Warlocks and Mark Driscoll

Mark Driscoll is a man, preacher, and pastor who I appreciate. I am thankful for his preaching which I have benefitted from via podcast on occasion and I am thankful for his work in creating a growing church planting network (Acts 29).

But oftentimes, Driscoll makes my brow furrow and one eyebrow raise. The tweet/Facebook post above is a recent example. A few thoughts cane to mind when I first read it.

1) Warlocks? Yowza. I hope they have robes and/or a sweet cloak. Are they modern-day Jedis? Ok, on a serious note, I was a little surprised to hear about a man identifying himself as a male who practices magic arts. I was only a little surprised because I have been in a bookstore with books that focus on the etymology of angelic languages and so the weird and wacky (and likely dark and demonic) things people involve themselves in don't really surprise me. Nevertheless, you don't meet someone who dabbles in the "magic" and demonic every day.

2) Amen and hallelujah for God's powerful, saving grace that transforms dead men and frees captives from sin and death! New life and repentance is most definitely something to rejoice in. I don't want the glorious miracle of new birth and indelible love of God to be overshadowed in any way by my words here.

3) Here's my point of contention: Driscoll claims that God said to him, "This one is mine and I love him." Regardless of the mode of supposed communication from God, be it an audible voice or a "mental TV", I have an extremely hard time accepting this type of spirituality according to my understanding of Scripture. If God were to tell me who he loves and/or who he conversely does not love, this could create some real problems within the body of Christ. If we were able to hear God's voice in such a unique manner as Driscoll has described God communicating to himself in the past, then why aren't we all flocking to Seattle to find out who God loves? Wouldn't Christians who have a strong burden for a lost person they care for want to hear such words?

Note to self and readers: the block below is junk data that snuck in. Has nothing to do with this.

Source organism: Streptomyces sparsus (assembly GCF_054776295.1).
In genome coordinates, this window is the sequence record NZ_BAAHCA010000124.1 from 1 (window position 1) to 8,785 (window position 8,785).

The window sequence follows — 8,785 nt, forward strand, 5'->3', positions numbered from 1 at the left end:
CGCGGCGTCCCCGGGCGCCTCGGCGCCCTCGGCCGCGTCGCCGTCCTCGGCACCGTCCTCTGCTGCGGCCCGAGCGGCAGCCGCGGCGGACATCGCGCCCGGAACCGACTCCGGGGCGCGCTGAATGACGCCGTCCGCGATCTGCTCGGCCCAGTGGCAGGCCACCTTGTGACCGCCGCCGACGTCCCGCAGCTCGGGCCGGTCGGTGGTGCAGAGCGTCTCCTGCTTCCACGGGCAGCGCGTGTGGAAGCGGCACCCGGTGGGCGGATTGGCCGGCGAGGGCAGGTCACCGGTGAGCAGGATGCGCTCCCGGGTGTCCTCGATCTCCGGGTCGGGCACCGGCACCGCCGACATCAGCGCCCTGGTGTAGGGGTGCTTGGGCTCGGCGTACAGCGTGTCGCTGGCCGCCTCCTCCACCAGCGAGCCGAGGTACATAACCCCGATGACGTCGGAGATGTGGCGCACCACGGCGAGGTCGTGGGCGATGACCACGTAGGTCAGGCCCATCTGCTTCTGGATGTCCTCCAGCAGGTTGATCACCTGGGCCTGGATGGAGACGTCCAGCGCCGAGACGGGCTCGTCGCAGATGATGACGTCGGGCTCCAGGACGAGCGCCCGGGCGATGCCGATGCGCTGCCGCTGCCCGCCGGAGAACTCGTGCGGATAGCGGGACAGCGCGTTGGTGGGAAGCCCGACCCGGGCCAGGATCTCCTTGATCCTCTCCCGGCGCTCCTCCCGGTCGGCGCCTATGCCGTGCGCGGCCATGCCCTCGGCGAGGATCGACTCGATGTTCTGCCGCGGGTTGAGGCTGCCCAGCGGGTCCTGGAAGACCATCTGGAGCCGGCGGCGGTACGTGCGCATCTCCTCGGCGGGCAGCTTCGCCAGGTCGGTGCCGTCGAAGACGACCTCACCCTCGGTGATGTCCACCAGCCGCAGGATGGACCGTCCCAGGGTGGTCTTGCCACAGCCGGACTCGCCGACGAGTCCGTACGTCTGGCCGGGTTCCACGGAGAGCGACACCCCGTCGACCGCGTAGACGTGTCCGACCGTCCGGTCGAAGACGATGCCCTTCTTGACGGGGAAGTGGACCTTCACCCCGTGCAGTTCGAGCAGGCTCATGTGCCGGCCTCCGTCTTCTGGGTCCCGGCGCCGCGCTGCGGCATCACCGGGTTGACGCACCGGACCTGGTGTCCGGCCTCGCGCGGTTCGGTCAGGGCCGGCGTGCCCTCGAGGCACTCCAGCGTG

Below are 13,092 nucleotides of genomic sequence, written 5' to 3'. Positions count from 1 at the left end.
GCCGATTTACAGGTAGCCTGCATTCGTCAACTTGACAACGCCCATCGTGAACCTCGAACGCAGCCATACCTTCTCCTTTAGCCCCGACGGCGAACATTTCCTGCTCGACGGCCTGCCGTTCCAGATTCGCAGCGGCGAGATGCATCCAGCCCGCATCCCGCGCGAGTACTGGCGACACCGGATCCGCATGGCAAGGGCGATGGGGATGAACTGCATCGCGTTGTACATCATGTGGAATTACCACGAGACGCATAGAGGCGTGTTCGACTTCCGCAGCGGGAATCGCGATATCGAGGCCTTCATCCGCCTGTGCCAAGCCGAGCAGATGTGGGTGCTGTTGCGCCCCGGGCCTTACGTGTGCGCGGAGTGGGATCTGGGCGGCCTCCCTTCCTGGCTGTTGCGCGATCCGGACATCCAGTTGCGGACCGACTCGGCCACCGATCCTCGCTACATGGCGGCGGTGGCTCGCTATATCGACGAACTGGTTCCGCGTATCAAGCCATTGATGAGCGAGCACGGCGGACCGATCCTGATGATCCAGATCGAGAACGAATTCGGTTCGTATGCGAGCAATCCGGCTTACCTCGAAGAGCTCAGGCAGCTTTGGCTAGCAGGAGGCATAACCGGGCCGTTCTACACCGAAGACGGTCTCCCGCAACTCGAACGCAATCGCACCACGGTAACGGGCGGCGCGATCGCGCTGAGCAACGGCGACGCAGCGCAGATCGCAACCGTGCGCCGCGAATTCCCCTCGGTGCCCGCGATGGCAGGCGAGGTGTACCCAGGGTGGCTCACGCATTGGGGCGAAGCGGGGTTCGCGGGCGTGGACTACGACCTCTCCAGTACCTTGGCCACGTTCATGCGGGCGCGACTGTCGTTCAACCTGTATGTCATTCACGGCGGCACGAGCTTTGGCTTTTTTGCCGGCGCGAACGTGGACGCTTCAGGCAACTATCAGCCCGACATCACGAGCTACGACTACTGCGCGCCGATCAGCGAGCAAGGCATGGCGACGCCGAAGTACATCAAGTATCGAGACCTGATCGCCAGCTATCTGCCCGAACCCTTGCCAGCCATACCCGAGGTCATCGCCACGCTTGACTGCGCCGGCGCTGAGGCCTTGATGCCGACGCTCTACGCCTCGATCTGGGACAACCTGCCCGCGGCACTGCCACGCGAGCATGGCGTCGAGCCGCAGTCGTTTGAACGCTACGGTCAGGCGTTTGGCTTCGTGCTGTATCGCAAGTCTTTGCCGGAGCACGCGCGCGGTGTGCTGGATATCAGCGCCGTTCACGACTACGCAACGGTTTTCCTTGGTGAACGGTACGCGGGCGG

When a church leader makes these kind of statements, he is implicitly expressing a level of authority granted to him that may not be available to other Christians. I mean, I have never experienced God  communicating to me in such a way, so I should logically go and receive a word from God from those who God speaks to in such a unique manner.

The issue boils down to authority. If God is speaking to Christians in the manner that Driscoll describes, this elevates the recipient of this direct revelation to a greater level authority than the normal Christian who does not hear from God in this special way and effectually erodes the authority of Scripture and the normal, everyday means of grace that God has given to us in the precious gift of the complete, inspired Bible.

That said, it is very important for Christians to be careful what they say, especially those given responsibility and influence in the Church. The tiniest phrase can ignite a firestorm (James 3). We must carefully evaluate our words at all times and guard against irresponsible statements.

I guess that's all I have to say about that.

UPDATE: There was some clarification Driscoll put out on his original tweet. You can find it here. It seems I was wrong in interpreting what Driscoll was saying, but nevertheless I still have a big bone to pick about God directly speaking to people in this manner.